Biomphalaria glabrata Granulin Increases Resistance to Schistosoma mansoni Infection in Several Biomphalaria Species and Induces the Production of Reactive Oxygen Species by Haemocytes

J. R. Hambrook, A. A. Gharamah, E. A. Pila, S. Hussein and P. C. Hanington,  Genes,  11:12. 2019.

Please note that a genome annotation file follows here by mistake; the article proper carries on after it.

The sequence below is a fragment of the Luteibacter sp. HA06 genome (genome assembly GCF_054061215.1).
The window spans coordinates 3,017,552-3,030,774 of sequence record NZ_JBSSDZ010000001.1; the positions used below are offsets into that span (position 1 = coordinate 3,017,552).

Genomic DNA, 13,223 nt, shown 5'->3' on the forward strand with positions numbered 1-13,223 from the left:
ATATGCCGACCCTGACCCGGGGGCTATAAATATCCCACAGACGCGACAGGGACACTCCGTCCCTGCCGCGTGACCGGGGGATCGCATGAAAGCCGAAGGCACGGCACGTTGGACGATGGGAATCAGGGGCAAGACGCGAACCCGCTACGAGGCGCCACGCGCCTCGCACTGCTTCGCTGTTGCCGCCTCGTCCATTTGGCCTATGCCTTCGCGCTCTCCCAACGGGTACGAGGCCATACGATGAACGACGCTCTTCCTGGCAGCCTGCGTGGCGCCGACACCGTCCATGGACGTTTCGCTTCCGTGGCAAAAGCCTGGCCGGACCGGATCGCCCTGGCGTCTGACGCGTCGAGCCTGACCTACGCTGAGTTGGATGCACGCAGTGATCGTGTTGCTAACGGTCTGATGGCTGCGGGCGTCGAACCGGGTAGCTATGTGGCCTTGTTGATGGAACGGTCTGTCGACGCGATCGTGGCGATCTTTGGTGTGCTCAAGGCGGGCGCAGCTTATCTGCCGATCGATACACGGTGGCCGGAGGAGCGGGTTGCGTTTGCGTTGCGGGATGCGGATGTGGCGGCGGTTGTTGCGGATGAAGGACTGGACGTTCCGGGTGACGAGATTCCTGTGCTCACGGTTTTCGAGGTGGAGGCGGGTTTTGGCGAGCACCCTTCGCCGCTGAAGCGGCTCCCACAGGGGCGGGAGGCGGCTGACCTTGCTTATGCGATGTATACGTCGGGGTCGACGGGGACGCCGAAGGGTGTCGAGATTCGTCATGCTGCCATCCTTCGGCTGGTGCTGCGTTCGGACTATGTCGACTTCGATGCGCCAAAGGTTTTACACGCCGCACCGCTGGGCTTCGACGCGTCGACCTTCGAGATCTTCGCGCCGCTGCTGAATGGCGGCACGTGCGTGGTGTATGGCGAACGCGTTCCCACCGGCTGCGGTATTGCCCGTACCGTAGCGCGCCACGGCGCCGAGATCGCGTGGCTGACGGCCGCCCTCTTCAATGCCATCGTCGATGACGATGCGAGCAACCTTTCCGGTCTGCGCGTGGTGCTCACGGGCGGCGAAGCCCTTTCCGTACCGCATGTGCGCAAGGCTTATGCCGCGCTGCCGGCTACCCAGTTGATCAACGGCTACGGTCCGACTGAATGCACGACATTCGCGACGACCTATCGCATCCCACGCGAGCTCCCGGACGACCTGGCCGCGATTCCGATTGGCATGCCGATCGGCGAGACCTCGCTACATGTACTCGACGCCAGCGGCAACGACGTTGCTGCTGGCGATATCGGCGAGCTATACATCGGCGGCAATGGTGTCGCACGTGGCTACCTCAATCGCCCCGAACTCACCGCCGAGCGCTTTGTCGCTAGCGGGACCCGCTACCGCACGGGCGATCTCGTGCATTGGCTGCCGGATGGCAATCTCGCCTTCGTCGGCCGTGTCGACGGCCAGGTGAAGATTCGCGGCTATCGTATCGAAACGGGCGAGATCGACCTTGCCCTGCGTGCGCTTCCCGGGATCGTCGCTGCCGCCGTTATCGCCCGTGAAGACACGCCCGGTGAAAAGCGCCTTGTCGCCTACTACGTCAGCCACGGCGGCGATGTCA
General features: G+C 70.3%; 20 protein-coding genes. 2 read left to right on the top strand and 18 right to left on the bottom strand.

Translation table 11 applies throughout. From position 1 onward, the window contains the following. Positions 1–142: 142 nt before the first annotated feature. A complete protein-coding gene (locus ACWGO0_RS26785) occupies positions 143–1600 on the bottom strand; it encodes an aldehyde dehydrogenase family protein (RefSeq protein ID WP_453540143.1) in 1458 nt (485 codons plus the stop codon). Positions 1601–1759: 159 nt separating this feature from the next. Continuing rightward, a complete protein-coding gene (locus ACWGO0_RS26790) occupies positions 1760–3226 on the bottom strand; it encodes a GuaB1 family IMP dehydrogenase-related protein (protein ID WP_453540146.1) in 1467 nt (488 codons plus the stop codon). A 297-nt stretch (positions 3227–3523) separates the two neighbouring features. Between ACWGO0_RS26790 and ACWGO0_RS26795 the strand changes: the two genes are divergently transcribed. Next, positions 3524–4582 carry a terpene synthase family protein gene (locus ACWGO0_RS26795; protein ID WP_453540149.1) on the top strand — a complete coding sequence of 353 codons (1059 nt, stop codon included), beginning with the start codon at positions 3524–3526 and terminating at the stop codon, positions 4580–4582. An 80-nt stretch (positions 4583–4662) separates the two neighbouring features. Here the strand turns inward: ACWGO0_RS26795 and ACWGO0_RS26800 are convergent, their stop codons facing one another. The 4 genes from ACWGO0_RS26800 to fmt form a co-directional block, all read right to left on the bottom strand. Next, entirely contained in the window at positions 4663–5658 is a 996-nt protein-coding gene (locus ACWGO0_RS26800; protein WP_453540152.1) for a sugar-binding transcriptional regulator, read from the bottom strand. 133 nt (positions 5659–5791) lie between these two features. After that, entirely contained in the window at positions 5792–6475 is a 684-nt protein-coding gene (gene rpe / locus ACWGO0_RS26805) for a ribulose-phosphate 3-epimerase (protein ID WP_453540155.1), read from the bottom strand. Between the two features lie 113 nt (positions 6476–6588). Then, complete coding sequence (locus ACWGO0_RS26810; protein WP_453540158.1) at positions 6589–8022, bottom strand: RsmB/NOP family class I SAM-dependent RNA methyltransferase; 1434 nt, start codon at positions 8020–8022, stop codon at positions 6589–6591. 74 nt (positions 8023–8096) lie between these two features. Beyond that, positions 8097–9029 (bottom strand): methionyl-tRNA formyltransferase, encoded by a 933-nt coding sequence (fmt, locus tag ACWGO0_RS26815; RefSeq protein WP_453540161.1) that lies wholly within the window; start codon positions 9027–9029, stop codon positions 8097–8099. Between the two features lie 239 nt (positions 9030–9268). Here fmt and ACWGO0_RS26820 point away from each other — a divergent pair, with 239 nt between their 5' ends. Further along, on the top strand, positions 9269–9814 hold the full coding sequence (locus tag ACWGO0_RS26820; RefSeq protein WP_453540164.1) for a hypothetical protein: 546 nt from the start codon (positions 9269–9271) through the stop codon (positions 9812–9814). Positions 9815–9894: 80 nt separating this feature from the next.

Gastropod molluscs, which have co-evolved with parasitic digenean trematodes for millions of years, utilize circulating heamocytes as the primary method of containing and killing these invading parasites. In order to do so, they must generate suitable amounts of haemocytes that are properly armed to kill parasitic worms. One method by which they generate the haemocytes required to initiate the appropriate cell mediated immune response is via the production and post-translational processing of granulins. Granulins are an evolutionarily conserved family of growth factors present in the majority of eukaryotic life forms. In their pro-granulin form, they can elicit cellular replication and differentiation. The pro-granulins can be further processed by elastase to generate smaller granulin fragments that have been shown to functionally differ from the pro-granulin precursor. In this study, we demonstrate that in vivo addition of Biomphalaria glabrata pro-granulin (BgGRN) can reduce Schistosoma mansoni infection success in numerous Biomphalaria sp. when challenged with different S. mansoni strains. We also demonstrate that cleavage of BgGRN into individual granulin subunits by elastase results in the stimulation of haemocytes to produce reactive oxygen species.